Troubleshooting Windows used to go straight to the function keys. F8 would interrupt startup and boot into Safe Mode. Not any more. Here’s how-to start in Safe Mode in Windows 10.
Safe Mode doesn’t load most of the drivers, only a few of the native ones for basic graphics or networking. It allows you to troubleshoot the software stack when the machine locks, blue-screens, or otherwise misbehaves. Windows 10 now has the Windows Recovery Environment (WinRE) for accessing Safe Mode as an option.
WinRE lives on the protected, reserved partition of your hard drive created by Windows 10. This is specifically so that it can bypass the normal startup route when there’s a problem. It is more robust than the old method and contains essentially the same options for troubleshooting as before.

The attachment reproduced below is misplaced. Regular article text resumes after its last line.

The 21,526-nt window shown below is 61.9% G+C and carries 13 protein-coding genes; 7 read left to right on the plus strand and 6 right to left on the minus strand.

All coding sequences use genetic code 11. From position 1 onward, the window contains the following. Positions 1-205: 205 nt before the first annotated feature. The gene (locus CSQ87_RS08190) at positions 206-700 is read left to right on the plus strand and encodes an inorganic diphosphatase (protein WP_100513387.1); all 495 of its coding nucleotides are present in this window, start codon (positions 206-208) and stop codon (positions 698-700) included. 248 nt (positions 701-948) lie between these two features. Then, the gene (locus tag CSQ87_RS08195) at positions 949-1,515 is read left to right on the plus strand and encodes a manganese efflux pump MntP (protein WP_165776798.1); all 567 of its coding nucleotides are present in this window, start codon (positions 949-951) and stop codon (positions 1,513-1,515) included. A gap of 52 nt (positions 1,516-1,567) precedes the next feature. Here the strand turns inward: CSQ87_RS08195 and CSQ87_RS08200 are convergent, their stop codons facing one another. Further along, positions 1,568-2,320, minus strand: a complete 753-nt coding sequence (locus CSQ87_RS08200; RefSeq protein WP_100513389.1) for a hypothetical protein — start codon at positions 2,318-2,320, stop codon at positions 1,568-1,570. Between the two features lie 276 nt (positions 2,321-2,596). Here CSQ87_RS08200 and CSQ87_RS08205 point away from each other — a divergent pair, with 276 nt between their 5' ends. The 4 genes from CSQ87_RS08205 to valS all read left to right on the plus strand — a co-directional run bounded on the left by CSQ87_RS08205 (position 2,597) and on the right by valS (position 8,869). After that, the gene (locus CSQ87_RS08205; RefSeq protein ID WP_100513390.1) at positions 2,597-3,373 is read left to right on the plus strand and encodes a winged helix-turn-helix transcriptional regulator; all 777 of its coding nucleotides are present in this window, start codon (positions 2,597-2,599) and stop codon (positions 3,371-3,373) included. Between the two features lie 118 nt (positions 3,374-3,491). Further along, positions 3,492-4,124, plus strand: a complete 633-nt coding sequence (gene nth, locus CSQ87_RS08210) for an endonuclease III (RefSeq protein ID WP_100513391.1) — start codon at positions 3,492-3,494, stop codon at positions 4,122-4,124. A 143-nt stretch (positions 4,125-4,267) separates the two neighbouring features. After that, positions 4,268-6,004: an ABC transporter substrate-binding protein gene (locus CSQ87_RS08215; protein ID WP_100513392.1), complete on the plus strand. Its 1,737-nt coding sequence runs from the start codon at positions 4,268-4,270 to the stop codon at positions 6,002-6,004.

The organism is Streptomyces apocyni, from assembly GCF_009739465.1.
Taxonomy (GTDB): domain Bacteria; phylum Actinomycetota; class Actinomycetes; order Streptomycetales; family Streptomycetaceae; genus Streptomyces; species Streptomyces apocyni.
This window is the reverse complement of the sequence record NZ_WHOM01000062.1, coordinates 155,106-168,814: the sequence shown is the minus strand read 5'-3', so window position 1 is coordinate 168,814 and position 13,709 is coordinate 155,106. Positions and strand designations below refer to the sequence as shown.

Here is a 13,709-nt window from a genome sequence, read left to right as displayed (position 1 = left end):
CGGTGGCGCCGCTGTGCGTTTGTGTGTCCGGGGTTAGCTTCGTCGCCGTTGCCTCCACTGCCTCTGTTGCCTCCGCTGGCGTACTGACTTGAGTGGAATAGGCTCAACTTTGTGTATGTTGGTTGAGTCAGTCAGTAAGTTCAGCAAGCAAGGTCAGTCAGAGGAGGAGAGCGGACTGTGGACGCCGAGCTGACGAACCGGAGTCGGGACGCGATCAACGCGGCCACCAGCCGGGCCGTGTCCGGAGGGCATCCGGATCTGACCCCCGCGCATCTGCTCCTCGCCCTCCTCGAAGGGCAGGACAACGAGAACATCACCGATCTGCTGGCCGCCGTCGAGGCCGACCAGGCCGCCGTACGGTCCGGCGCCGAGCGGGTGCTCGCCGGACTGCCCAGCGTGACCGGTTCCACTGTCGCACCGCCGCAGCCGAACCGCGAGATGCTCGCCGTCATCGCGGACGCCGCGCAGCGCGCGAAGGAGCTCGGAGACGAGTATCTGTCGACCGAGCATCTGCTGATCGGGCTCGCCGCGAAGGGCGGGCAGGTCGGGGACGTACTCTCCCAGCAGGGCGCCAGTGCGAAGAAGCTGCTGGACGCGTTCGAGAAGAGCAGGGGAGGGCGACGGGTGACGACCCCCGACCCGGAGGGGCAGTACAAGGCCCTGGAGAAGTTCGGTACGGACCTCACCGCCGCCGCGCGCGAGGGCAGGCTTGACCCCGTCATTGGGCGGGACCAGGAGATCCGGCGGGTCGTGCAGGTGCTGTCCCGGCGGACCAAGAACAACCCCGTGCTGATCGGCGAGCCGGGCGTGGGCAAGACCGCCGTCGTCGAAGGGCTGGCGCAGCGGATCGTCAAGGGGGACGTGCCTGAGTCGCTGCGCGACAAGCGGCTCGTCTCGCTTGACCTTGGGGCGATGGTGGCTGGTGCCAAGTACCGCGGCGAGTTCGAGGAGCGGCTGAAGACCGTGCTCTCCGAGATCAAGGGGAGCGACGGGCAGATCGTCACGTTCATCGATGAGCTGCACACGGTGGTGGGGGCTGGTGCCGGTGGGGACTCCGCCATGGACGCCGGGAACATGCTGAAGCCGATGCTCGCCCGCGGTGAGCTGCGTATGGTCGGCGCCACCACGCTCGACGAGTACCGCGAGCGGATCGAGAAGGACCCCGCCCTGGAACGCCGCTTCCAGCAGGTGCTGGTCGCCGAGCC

If Windows is already running, go to Settings > Update & Security > Recovery, scroll to Advanced Startup and then click Restart Now.
If Windows won’t start a desktop session but you can access the sign-in screen, then click the Power icon in the lower right corner; hold down the Shift key as you click Restart to force the re-boot into Safe Mode.
If Windows crashes before the sign-in screen or when the desktop initialises, use the device’s power switch to force a restart. After three failures to boot normally, the Windows Recovery Environment should start automatically at the next restart.
Once in the Windows Recovery Environment, from the options menu, select Troubleshoot > Advanced Options > Startup Settings. The next screen allows you to select further options. Choose Restart to display the classic startup menu containing three entries for Safe Mode, which includes Safe Mode with Networking and Safe Mode with Command Prompt.